My father died last summer at 95. By many standards, it was a good death. He died at home in his bed near Washington, DC, family members around him. He was in hospice care, and compassionate home health aides helped him through his final weeks. My siblings and I visited often, and I spent several weeks with him near the end.
In his last few years, we made meaningful trips, too. In 2014, when he was just strong enough to travel, we took a family trip to Normandy, where he fought in World War II. In 2017, we went to his hometown, Philadelphia, for a visit with family.
But there were hard lessons as well. In his last two years, he went by ambulance at least six times to the hospital emergency department, usually because he fainted or panicked when he felt weak or confused. One reason, I think, was that he was taking so many medications. Typically, he’d be discharged after a day or two, but some stays lasted longer, weakening him enough to require a stay in a rehab facility. I believe some of those visits might have been avoided had doctors or nurses come to his home.
When I was getting ready to visit my father for what turned out be the final time, I reached out to my friend Katy Butler. I’ve known Katy since the early 1980s, and we once worked for the same magazine. She was completing her new book, The Art of Dying Well, and sent me two chapters, which helped put me into the right frame of mind: I wasn’t going to orchestrate some mythical perfect death. I was going to be present and helpful, lift some of the burden from my mother, and spend some precious final time with my dad.
I sat down with Katy to hear about her new book and her insights on dying well. Our interview has been edited for length and clarity.
Rob Waters: Let’s start with your father’s death since that launched you into thinking about the inhumane ways many people die, and the role technology and overtreatment play in their deaths.
Katy Butler: When I was in my early 50s, my father had a devastating stroke. Came up from his basement study, put on the kettle for tea, fell to the ground. At that moment — he was 79 — he entered the gray zone between active living and active dying. Before advanced medical technology, that tended to be relatively brief. But because of amazing advances, that period has become prolonged. He suffered a lot — some of it unavoidable, some the result of him being given a pacemaker with no discussion of our family’s values or my mother’s exhaustion as a caregiver or his descent into misery, near-blindness, dementia. It was a horrible six and a half years. I saw a total mismatch between what the medical field assumed we wanted, what it provided, and what we actually needed. We needed social work and someone to come take up the throw rug so he didn’t slip. Instead we got a $12,500 pacemaker paid for by Medicare.
I saw the perverse financial incentives in medicine that promote overtreatment and overdiagnosis, and fail to reward relationships, thoughtfulness, and what I call slow medicine, which is medicine based on making sure you’re not causing harm with your treatments. If the family doctor who disapproved of the pacemaker had weighed in, he would have been paid like $46.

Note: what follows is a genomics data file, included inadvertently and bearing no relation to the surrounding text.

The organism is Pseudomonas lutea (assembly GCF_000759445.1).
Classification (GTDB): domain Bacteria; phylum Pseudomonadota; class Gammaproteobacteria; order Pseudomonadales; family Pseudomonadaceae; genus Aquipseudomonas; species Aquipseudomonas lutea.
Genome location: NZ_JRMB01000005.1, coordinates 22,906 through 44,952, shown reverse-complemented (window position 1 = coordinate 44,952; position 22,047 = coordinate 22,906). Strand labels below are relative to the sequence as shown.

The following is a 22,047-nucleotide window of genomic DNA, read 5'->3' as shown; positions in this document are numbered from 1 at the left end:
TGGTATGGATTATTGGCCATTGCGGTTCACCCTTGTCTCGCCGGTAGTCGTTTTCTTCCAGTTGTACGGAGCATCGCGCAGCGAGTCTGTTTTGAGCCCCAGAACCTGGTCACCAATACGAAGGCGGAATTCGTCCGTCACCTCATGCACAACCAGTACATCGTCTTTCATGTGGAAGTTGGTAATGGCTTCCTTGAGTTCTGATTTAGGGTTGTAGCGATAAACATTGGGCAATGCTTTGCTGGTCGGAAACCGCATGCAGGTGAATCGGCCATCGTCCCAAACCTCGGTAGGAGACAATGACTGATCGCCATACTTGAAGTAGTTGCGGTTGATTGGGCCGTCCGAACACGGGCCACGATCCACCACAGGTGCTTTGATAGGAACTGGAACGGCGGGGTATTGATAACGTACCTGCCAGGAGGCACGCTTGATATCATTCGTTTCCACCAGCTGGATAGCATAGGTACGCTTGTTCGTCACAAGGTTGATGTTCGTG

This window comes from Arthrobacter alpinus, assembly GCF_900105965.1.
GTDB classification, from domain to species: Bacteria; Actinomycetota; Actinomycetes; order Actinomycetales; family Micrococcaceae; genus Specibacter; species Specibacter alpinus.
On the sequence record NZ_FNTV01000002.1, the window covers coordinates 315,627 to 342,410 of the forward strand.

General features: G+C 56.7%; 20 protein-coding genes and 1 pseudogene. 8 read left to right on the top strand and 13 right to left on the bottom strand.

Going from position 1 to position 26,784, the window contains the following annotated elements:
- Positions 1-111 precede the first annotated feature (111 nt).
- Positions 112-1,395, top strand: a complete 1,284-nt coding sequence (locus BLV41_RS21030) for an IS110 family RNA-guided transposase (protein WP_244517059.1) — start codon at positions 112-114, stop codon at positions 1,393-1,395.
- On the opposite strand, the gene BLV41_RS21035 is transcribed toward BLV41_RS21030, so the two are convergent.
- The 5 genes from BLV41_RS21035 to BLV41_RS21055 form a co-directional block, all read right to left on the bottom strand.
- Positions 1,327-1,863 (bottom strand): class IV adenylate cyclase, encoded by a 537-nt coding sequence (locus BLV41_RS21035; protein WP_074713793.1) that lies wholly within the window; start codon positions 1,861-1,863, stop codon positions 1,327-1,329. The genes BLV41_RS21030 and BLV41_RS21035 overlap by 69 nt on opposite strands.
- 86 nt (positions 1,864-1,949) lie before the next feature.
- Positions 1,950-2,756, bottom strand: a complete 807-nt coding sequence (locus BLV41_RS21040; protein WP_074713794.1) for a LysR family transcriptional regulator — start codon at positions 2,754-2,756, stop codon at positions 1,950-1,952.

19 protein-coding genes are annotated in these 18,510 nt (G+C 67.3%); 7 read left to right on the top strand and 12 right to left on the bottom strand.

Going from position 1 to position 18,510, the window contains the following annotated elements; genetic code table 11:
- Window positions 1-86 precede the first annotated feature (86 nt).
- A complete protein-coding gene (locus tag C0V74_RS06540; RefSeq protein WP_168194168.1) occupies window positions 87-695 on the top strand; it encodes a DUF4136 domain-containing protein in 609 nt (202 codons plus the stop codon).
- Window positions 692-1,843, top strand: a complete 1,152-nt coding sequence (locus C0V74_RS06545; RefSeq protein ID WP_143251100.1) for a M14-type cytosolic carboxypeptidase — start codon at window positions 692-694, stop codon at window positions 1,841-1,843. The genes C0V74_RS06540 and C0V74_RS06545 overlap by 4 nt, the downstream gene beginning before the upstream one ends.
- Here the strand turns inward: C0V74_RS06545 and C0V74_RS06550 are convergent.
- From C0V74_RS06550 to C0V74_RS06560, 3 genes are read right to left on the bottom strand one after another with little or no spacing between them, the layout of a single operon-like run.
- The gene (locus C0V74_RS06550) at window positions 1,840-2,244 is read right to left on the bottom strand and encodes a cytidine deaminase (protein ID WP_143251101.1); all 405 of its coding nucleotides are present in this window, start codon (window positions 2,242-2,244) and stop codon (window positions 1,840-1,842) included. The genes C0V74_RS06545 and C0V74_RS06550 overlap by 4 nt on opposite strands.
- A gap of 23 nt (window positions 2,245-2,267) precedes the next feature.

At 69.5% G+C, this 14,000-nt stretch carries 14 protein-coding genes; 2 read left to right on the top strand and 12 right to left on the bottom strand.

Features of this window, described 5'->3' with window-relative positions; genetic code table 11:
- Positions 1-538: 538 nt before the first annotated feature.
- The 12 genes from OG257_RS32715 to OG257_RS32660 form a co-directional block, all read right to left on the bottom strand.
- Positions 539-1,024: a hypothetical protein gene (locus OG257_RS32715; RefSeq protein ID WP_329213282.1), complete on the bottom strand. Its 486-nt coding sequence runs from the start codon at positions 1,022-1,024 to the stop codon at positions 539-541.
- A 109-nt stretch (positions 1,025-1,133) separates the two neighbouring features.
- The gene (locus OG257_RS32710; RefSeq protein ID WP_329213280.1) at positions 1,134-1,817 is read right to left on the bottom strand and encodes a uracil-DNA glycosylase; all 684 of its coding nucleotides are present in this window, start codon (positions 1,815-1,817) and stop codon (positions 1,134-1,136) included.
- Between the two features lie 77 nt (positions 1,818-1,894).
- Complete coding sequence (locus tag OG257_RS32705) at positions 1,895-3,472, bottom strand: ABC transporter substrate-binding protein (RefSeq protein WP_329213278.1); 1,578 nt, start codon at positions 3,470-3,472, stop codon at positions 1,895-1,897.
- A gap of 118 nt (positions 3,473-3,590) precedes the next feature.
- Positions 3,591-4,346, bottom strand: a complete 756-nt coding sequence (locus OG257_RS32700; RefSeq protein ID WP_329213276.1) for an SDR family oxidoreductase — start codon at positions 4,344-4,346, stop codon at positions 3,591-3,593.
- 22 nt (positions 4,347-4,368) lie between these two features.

In a state of sort of outrage, curiosity, and love, I wrote a piece for the New York Times about my father’s progression and death, and then a book, Knocking on Heaven’s Door. It zigzagged between family memoir — of caregiving, love, and reconciliation — and investigative reporting about the rise of the medical device industry and how 3,000 health care lobbyists in Washington have misshaped what we provide people in this gray zone.
RW: I was impressed by your reporting on the way public policy is motivated by the financial interests of medical device companies.
KB: One-quarter of Medicare dollars go toward care for people in their last year of life. The bulk of that is not going to things people need, like home health services, physician house calls, health aides. Twenty percent of people die in hospitals. Almost 30% of them cycle through intensive care in the last month of life. These things are incredibly expensive. We are financially starving hospice as well as palliative care, which should be provided much earlier in the course of serious illness. That money goes to last-ditch, Hail-Mary, technology-rich and relationship-poor interventions instead of time-intensive, hands-on services.
RW: I love some of the historical detail, particularly about the medieval text Ars moriendi (The Art of Dying).
KB: I love the idea that there’s an art to dying, which implies that we have agency. We’re not simply passive victims or bundles of diagnoses. Ars moriendi was written in 1450 by an unknown Catholic monk who framed dying as a spiritual, domestic, physical ordeal, not a medicalized event or a technological flail. It presents emotions that people are likely to go through on their deathbed — fear, despair, not wanting to let go of life, remorse, and being afraid that you’re going to go to hell.